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Self-Knowledge • Trauma & Childhood

You Are Freer Than You Think

If we step back from the things that make us most unhappy and ask ourselves why we are enduring them, we may reply that  – whatever our levels of discomfort – we just have no choice but to suffer. We tell ourselves that certain things are both unfortunate and yet simply have to be. For example, we have to stay with a partner even though we are unfulfilled; we have to remain in a job, even though the people in charge are belittling us; we have to fail at everything we do no matter how hard we strive; there is no option but to passively hate the way we look or the place we live.

Yet in far more cases than we might presume, liberation awaits us if we have the courage to ask a deceptively simple yet pointed and mind-expanding question: do our supposed lack of choices carry any echoes, or repeat any patterns of assumed necessity, that we once faced in childhood? Are there any links between the particular ways we are fixedly unhappy now and the reasons we were unhappy then?

Ogata Gekko, Landscape in Mist, 1920

Children lead notoriously constrained lives; they have to inhabit some very narrow spaces indeed. They face all kinds of agonising binary choices. They must obey a cruel caregiver or get the cold shoulder. They must follow the rules at school or suffer ignominy. They have to avoid the envy of an older sibling or get ridiculed. They have to tend to the depression of beloved caregiver or feel oppressively guilty.

It is bad enough to suffer such constrictions in our young years. But an equal or greater pity is when – without even noticing what we are doing – we take these constrictions out into our adult lives; when we unconsciously impose curbs on our choices and set limits to our satisfactions where there are no longer any binding reasons for us to do so; when we continue to live in a narrow room even though the door is wide open.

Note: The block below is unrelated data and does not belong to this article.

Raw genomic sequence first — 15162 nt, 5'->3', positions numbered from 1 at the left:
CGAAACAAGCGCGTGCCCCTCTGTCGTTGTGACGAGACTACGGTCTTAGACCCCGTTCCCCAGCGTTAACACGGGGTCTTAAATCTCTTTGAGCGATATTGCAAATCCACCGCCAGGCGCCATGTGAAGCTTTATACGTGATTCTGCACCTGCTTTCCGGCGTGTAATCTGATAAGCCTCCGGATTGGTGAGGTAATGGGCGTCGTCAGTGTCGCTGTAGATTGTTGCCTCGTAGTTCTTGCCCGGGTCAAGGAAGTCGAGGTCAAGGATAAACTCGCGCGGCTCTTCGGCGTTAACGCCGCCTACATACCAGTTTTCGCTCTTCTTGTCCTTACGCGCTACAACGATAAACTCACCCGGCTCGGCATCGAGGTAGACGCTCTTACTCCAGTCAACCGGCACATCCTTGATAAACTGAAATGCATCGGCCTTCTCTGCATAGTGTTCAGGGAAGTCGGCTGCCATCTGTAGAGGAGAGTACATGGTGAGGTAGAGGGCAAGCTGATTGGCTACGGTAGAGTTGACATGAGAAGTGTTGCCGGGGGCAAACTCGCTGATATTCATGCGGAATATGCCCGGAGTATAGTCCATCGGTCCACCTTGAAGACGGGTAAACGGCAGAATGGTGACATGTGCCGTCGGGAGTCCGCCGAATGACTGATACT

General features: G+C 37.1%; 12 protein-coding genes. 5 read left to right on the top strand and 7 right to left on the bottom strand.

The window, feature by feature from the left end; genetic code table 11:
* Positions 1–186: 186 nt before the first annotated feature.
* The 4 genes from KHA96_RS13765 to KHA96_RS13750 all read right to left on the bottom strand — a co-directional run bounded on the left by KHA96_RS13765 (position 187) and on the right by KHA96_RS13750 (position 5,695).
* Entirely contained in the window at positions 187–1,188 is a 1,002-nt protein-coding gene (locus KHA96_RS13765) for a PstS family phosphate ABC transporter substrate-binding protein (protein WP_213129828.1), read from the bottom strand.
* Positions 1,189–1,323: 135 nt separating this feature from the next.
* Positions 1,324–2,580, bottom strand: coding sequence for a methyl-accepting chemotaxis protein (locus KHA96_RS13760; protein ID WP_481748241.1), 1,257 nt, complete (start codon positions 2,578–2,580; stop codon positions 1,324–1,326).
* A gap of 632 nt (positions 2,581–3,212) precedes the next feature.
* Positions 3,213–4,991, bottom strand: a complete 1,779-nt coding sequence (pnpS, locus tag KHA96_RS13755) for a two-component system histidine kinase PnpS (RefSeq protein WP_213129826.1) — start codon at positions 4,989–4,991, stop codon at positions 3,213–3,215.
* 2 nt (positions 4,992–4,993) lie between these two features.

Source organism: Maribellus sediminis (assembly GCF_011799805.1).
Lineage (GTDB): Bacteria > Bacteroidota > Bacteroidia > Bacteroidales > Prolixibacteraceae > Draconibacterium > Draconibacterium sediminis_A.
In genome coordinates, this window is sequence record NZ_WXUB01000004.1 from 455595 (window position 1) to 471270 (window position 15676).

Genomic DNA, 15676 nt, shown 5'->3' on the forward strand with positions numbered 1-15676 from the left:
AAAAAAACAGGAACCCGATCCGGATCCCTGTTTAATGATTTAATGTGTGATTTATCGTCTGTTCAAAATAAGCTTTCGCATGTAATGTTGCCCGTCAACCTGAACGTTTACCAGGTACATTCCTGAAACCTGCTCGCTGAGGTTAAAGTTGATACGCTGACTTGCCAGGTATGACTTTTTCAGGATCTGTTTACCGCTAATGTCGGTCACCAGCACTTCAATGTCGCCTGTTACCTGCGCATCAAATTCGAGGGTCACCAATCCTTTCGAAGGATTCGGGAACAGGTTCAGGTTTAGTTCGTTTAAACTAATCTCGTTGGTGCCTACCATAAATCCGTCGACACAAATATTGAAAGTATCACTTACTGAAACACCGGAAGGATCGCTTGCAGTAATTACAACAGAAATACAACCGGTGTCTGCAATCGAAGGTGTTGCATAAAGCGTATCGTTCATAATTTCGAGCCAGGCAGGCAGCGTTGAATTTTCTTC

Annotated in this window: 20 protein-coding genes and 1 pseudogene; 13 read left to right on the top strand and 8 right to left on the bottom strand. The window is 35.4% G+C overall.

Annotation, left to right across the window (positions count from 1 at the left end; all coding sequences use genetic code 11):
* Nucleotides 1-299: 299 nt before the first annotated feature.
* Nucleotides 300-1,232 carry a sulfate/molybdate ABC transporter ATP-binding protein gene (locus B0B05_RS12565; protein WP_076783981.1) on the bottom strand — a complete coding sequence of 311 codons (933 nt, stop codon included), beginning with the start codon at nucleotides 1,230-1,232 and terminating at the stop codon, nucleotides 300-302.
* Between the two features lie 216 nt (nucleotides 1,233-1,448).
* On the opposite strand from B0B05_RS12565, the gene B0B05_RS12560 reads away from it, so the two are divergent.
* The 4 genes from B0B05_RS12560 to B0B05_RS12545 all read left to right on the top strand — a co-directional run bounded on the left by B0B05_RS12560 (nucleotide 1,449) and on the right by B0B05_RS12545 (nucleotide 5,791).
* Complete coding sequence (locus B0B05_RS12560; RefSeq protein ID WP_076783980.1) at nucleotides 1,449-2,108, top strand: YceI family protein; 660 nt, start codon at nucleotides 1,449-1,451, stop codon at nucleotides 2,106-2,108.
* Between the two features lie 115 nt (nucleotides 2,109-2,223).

We deserve to make a list of our present frustrations and griefs and ask ourselves whether we are not being unknowingly dutiful to certain rules that our deep minds have failed to realise no longer apply. Once we consider the matter afresh, perhaps there is no longer any need to be timid in order to appease the jealousy of a caregiver who died a decade ago; perhaps we don’t have to associate love with pain again and again, now that we are free to choose partners who could be uncomplicatedly kind. Maybe we don’t need to keep being afraid of failure given that the adults we have to deal with won’t be able to scare and upset us in the way that certain people did in childhood.

We humans can be loyal to a fault and too lightly extend our allegiances and our piety to situations that didn’t ever deserve them. We honour laws that we cannot even see ourselves obeying. Without noticing the harm we are doing to our interests, we may be continuing to sidestep – and failing to make use of – the true and fundamental freedom of adulthood: the freedom to do things differently.

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